Land Acquisition For Sez’s-Are Engines Of Growth Losing Steam
What Is An Sez?
A Special Economic Zone (SEZ) is an especially demarcated area of land, owned and operated by a company, which is deemed to be foreign territory for the purpose of trade, duties and tariffs. They are regions designed for economic development oriented towards FDI and exports fostered by social policy incentives Mooted in March 2000, the main idea to set up a Special Economic Zone was to boost exports and to help the industries respond to the changing market scenario in a flexible manner.
The SEZ’s are a new and a modified version of an EPZ .The first EPZ, developed in Kandala in 1965 aimed at giving a boost to industries and exports. This led to creation of surplus jobs and enhancement of exports. Further in 2000, the government replaced the old EPZ’s with SEZ’s. The main difference between the two is that the former is an industrial enclave while the latter is an integrated township with developed infrastructure.
One of the main reasons for the development of a SEZ was to emulate China, where there were numerous SEZ’s doing extremely well. To start with, The SEZ at Shenzhen attracted $30 Billion. Another successful one was at Pudong, near Shanghai .As China used SEZ’s to boost it’s economy, it attracted $45 billion every year in FDI as compared to India which attracted only $2 billion prior to the setting up of SEZ’s. This favorable position of China, was one of the factors which induced India to set up a SEZ in its own territory.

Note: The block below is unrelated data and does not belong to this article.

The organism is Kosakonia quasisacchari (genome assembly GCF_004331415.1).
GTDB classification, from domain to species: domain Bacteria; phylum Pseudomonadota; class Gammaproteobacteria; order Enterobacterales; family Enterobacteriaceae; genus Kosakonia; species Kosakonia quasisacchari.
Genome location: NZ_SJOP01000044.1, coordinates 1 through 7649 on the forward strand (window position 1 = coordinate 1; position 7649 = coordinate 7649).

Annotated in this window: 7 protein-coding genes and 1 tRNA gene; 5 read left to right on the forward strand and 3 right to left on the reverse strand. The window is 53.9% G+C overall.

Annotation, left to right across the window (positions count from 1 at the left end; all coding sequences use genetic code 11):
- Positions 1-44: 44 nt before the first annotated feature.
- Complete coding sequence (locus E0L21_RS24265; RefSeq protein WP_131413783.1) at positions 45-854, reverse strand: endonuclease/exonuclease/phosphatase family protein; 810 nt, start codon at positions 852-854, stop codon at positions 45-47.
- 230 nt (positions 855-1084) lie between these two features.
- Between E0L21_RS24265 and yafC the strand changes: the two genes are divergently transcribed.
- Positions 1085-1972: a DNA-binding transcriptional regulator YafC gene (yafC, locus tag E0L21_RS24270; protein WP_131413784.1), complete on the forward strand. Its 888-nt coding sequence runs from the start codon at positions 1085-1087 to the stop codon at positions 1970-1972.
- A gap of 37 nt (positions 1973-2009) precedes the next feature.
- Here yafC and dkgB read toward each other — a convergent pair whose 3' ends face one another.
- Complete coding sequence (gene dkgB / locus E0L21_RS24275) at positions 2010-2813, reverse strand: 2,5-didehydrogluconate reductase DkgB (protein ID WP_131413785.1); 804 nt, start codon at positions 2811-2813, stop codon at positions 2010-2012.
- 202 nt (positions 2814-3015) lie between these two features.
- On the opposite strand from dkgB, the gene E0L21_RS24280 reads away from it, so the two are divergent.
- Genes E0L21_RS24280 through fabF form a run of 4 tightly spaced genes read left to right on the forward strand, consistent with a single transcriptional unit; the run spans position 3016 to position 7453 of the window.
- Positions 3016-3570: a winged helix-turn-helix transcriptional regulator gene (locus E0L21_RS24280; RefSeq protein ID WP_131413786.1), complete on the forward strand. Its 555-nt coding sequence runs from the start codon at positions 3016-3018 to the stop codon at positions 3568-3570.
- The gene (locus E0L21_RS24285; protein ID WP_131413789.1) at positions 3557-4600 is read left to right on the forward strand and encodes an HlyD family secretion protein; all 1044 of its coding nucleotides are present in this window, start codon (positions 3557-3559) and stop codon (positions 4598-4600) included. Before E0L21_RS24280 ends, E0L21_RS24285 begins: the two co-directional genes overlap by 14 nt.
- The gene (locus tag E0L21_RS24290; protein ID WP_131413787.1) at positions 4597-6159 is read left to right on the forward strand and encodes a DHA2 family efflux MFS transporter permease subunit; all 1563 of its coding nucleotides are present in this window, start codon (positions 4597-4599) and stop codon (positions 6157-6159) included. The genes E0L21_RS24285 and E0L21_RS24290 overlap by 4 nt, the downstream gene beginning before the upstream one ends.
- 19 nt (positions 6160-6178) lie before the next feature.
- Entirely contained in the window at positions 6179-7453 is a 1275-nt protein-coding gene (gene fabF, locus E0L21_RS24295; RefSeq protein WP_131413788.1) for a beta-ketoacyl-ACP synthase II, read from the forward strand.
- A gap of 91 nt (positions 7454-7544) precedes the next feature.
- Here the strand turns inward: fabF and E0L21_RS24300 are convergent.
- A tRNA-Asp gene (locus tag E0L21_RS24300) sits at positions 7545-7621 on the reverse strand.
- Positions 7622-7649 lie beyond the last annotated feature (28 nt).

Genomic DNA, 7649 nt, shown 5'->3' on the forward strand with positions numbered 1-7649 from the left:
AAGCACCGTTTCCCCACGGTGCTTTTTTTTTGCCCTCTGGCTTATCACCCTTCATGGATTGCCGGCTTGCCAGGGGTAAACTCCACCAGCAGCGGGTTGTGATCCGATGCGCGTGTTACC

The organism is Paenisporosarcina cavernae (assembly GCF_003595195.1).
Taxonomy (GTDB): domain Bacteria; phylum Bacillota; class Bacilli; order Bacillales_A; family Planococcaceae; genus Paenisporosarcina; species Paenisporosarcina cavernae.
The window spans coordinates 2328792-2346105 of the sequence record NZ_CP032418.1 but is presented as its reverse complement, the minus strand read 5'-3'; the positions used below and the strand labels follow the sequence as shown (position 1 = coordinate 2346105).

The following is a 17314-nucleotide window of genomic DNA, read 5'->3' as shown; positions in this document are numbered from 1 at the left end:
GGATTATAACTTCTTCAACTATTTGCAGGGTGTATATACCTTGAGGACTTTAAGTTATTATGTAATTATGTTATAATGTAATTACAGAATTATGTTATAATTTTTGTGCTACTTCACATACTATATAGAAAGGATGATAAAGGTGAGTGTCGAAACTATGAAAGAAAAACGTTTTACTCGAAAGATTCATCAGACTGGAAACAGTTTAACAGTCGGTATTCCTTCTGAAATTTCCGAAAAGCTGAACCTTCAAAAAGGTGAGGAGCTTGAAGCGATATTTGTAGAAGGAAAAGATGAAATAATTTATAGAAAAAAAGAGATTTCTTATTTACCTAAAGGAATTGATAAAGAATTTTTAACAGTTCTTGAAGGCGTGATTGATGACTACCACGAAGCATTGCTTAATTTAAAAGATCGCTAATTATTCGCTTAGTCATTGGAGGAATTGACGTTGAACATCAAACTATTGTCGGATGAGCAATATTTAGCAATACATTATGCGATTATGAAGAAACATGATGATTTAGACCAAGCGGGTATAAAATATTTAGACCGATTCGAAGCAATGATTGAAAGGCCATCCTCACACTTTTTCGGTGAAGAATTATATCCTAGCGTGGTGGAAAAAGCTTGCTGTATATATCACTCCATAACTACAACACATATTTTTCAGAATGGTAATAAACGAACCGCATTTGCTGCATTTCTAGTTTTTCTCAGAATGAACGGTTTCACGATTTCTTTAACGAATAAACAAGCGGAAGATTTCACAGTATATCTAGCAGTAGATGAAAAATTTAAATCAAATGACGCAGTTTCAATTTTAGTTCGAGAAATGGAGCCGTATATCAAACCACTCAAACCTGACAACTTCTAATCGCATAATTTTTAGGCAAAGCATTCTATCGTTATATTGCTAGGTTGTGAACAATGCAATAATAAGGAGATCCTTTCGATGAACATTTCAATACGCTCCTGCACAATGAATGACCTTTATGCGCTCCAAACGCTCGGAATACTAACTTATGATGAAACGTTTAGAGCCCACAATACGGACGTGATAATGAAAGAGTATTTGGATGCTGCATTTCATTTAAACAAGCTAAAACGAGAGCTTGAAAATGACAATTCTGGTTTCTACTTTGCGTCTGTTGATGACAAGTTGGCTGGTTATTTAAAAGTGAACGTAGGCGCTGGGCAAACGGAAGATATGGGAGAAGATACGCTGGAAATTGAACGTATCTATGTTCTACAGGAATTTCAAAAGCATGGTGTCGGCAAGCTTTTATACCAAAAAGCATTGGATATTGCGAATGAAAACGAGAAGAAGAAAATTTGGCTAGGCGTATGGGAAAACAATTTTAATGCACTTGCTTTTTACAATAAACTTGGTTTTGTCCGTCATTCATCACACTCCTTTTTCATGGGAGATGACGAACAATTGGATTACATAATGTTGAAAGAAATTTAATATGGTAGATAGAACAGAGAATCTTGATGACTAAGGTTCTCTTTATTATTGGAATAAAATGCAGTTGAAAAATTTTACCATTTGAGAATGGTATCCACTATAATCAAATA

History Of Sez’s:
The New Economic Spaces or Special Economic Zones in India came into effect with the passing of the Special Economic Zones (SEZ) Act 2005. The history of such zones in India predates to the setting up of Export Promoting Zones. India set up its first Export Processing Zone (EPZ) in 1965 in Kandla followed by Santacruz EPZ in 1973. These EPZs did not enjoy fiscal and custom incentives like the SEZs and FDI rules and regulations were also strict. The Tandon Committee Report in 1981 argued that Free Trade Zones would generate export if they are exempted from various controls and regulations in place. Following this recommendation, four EPZs came up in 1984 at Noida (Uttar Pradesh), Falta (West Bengal), Cochin (Kerala) and Chennai (Tamil Nadu). Another EPZ was set up in Vishakhapatnam in 1989(Shalti Research Group 2008). Post liberalization in 1991, the EXIM Policy (1997-2002) introduced a new scheme from 1 April 2000 to revamp and restructure the “production” sites for export oriented services in the form of Special Economic Zones. After five years, on May 2005 the Parliament passed the SEZ Act, which received Presidential assent on the 23rd of June, 2005. After extensive consultations, the SEZ Act, 2005, supported by SEZ Rules, came into effect on 10th February, 2006, providing for drastic simplification of procedures and for single window clearance on matters relating to central as well as state governments. The main objectives of The SEZ Act are:
(a) Generation of additional economic activity
(b) Promotion of exports of goods and services;
(c) Promotion of investment from domestic and foreign sources;
(d) Creation of employment opportunities;
(e) Development of infrastructure facilities;
Classification Of Special Economic Zones:
Special Economic Zones are classified into the following types:
a) “Special Economic Zone for multi-product”: It is a special economic zone where units may be set up for manufacture of two or more goods in a sector; goods falling in two or more sectors ; for trading and warehousing; rendering of two or more services in a sector; rendering of services falling in two or more sectors.
b) “Special economic Zone for specific sector”: It is a special economic zone meant exclusively for one or more products in a sector or one or more services in a sector.